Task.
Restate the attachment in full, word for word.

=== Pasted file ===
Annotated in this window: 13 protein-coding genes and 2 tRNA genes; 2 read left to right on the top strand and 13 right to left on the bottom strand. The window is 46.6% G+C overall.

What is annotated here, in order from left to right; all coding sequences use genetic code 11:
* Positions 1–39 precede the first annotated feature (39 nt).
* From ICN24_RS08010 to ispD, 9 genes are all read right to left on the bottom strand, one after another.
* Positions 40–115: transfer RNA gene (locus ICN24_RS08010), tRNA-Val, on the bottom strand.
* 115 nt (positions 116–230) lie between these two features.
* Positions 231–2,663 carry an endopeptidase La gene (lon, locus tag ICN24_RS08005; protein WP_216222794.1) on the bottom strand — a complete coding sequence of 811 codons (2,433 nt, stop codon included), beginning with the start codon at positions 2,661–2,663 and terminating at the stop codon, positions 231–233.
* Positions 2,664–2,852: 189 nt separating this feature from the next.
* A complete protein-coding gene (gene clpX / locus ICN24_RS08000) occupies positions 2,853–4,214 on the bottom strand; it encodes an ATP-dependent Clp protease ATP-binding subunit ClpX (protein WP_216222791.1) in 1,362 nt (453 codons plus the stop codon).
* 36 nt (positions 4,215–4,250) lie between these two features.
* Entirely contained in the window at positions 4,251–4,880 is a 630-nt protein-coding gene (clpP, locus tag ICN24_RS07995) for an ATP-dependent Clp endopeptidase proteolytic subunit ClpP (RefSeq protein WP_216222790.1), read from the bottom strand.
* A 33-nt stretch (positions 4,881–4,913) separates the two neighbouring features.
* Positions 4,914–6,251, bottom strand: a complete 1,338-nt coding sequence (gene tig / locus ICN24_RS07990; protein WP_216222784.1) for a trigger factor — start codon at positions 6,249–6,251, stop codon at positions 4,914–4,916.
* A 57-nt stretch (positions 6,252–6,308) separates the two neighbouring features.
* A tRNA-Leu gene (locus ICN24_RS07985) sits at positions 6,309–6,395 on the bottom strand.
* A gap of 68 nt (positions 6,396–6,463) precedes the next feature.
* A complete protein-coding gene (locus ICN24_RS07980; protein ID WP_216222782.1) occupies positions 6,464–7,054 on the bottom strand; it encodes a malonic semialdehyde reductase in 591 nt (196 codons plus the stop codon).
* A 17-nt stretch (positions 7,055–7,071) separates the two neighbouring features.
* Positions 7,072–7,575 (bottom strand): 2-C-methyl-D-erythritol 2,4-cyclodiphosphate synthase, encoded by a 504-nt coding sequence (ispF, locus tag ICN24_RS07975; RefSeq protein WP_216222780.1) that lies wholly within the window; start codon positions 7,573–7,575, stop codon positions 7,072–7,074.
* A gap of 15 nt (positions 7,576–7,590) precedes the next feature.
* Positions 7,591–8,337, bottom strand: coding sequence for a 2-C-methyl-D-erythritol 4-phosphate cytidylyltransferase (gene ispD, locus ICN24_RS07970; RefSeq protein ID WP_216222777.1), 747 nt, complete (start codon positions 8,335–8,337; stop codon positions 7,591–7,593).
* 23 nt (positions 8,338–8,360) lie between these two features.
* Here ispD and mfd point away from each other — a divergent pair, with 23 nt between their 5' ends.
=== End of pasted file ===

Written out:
Annotated in this window: 13 protein-coding genes and 2 tRNA genes; 2 read left to right on the top strand and 13 right to left on the bottom strand. The window is 46.6% G+C overall.

What is annotated here, in order from left to right; all coding sequences use genetic code 11:
* Positions 1–39 precede the first annotated feature (39 nt).
* From ICN24_RS08010 to ispD, 9 genes are all read right to left on the bottom strand, one after another.
* Positions 40–115: transfer RNA gene (locus ICN24_RS08010), tRNA-Val, on the bottom strand.
* 115 nt (positions 116–230) lie between these two features.
* Positions 231–2,663 carry an endopeptidase La gene (lon, locus tag ICN24_RS08005; protein WP_216222794.1) on the bottom strand — a complete coding sequence of 811 codons (2,433 nt, stop codon included), beginning with the start codon at positions 2,661–2,663 and terminating at the stop codon, positions 231–233.
* Positions 2,664–2,852: 189 nt separating this feature from the next.
* A complete protein-coding gene (gene clpX / locus ICN24_RS08000) occupies positions 2,853–4,214 on the bottom strand; it encodes an ATP-dependent Clp protease ATP-binding subunit ClpX (protein WP_216222791.1) in 1,362 nt (453 codons plus the stop codon).
* 36 nt (positions 4,215–4,250) lie between these two features.
* Entirely contained in the window at positions 4,251–4,880 is a 630-nt protein-coding gene (clpP, locus tag ICN24_RS07995) for an ATP-dependent Clp endopeptidase proteolytic subunit ClpP (RefSeq protein WP_216222790.1), read from the bottom strand.
* A 33-nt stretch (positions 4,881–4,913) separates the two neighbouring features.
* Positions 4,914–6,251, bottom strand: a complete 1,338-nt coding sequence (gene tig / locus ICN24_RS07990; protein WP_216222784.1) for a trigger factor — start codon at positions 6,249–6,251, stop codon at positions 4,914–4,916.
* A 57-nt stretch (positions 6,252–6,308) separates the two neighbouring features.
* A tRNA-Leu gene (locus ICN24_RS07985) sits at positions 6,309–6,395 on the bottom strand.
* A gap of 68 nt (positions 6,396–6,463) precedes the next feature.
* A complete protein-coding gene (locus ICN24_RS07980; protein ID WP_216222782.1) occupies positions 6,464–7,054 on the bottom strand; it encodes a malonic semialdehyde reductase in 591 nt (196 codons plus the stop codon).
* A 17-nt stretch (positions 7,055–7,071) separates the two neighbouring features.
* Positions 7,072–7,575 (bottom strand): 2-C-methyl-D-erythritol 2,4-cyclodiphosphate synthase, encoded by a 504-nt coding sequence (ispF, locus tag ICN24_RS07975; RefSeq protein WP_216222780.1) that lies wholly within the window; start codon positions 7,573–7,575, stop codon positions 7,072–7,074.
* A gap of 15 nt (positions 7,576–7,590) precedes the next feature.
* Positions 7,591–8,337, bottom strand: coding sequence for a 2-C-methyl-D-erythritol 4-phosphate cytidylyltransferase (gene ispD, locus ICN24_RS07970; RefSeq protein ID WP_216222777.1), 747 nt, complete (start codon positions 8,335–8,337; stop codon positions 7,591–7,593).
* 23 nt (positions 8,338–8,360) lie between these two features.
* Here ispD and mfd point away from each other — a divergent pair, with 23 nt between their 5' ends.